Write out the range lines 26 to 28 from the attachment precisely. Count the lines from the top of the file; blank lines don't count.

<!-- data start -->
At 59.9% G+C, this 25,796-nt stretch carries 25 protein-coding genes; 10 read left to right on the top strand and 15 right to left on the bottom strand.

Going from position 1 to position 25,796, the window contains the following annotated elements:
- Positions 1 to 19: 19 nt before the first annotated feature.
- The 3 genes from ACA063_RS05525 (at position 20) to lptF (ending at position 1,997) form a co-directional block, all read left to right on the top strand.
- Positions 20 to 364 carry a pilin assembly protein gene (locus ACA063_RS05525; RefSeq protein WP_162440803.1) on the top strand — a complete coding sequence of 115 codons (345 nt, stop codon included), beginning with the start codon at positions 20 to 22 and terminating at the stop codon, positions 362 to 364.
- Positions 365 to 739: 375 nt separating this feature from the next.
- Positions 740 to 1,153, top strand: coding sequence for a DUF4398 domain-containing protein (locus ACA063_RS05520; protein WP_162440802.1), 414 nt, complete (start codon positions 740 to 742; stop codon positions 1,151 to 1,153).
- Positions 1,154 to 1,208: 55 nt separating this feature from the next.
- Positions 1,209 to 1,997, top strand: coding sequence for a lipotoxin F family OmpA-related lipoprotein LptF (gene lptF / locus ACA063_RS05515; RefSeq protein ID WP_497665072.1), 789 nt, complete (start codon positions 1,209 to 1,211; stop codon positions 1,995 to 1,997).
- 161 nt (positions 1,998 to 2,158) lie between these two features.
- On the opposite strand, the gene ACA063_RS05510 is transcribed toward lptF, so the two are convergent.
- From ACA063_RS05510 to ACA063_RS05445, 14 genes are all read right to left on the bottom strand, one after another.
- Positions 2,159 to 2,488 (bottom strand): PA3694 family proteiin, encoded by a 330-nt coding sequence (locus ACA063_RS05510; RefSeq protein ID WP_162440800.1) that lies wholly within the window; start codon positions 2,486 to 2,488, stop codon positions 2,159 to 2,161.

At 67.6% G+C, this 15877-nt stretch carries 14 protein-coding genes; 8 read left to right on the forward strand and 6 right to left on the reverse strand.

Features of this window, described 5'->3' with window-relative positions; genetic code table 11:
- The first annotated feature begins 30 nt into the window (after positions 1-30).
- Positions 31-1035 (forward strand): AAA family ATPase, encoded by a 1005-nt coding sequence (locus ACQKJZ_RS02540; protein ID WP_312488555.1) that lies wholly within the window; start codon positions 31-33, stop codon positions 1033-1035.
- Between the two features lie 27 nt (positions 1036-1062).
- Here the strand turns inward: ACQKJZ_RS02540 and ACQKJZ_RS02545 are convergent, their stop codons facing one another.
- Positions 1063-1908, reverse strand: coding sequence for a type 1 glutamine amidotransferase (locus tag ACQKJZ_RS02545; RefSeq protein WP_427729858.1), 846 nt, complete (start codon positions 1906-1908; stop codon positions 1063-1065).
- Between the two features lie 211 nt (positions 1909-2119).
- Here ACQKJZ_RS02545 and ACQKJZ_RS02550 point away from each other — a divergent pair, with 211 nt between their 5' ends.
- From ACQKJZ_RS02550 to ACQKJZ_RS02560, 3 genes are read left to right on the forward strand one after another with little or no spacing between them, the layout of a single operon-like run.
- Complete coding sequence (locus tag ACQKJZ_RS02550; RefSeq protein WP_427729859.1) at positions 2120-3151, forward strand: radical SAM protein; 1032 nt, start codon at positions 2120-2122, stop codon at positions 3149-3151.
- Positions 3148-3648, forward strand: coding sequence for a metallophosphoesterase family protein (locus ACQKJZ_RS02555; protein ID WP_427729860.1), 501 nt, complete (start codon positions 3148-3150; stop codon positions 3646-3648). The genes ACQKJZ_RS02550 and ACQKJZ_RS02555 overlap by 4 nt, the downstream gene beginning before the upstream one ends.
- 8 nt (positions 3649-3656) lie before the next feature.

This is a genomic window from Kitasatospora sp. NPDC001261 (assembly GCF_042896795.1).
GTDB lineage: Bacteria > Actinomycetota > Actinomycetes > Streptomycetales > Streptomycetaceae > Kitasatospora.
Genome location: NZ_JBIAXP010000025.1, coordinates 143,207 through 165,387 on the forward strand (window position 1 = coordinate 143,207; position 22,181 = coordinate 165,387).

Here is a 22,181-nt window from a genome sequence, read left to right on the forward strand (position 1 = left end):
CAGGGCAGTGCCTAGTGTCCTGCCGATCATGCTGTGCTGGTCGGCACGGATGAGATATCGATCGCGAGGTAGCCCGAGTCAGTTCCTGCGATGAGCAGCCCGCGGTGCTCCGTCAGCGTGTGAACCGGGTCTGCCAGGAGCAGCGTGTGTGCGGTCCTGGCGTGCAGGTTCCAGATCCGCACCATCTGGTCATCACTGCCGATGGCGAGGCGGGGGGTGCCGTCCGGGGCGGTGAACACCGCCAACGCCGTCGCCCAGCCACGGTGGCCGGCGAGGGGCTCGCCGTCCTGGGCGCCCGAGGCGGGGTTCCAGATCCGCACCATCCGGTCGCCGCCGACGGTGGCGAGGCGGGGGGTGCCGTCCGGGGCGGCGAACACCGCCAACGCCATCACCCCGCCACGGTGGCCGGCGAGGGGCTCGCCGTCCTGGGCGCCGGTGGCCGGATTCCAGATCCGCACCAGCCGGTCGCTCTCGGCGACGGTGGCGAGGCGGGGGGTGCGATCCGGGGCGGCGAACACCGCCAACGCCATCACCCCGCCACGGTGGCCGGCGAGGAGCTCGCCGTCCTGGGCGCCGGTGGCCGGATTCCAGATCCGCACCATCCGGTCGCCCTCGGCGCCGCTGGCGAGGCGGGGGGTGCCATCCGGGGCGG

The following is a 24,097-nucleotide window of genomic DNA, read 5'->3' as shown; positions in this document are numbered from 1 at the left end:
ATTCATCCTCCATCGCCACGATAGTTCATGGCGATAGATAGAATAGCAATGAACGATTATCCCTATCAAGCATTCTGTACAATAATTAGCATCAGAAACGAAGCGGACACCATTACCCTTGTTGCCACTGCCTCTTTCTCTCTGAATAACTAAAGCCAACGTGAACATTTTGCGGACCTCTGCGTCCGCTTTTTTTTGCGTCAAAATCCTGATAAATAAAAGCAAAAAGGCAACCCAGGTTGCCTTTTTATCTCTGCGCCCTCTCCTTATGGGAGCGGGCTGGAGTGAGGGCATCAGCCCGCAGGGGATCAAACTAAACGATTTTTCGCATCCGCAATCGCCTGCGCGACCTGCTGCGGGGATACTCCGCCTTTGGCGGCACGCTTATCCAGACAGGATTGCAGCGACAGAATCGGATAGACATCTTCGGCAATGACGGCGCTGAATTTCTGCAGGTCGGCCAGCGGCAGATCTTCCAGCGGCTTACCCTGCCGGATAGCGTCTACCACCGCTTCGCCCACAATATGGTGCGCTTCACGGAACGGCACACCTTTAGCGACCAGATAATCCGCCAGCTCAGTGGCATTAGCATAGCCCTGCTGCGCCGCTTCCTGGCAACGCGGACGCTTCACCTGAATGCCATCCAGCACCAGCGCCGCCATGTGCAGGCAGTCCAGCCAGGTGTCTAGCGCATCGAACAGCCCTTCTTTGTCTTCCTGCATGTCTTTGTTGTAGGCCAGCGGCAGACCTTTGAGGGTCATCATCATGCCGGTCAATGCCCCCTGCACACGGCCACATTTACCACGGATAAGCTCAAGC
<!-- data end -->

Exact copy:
- 8 nt (positions 3649-3656) lie before the next feature.

This is a genomic window from Kitasatospora sp. NPDC001261 (assembly GCF_042896795.1).
GTDB lineage: Bacteria > Actinomycetota > Actinomycetes > Streptomycetales > Streptomycetaceae > Kitasatospora.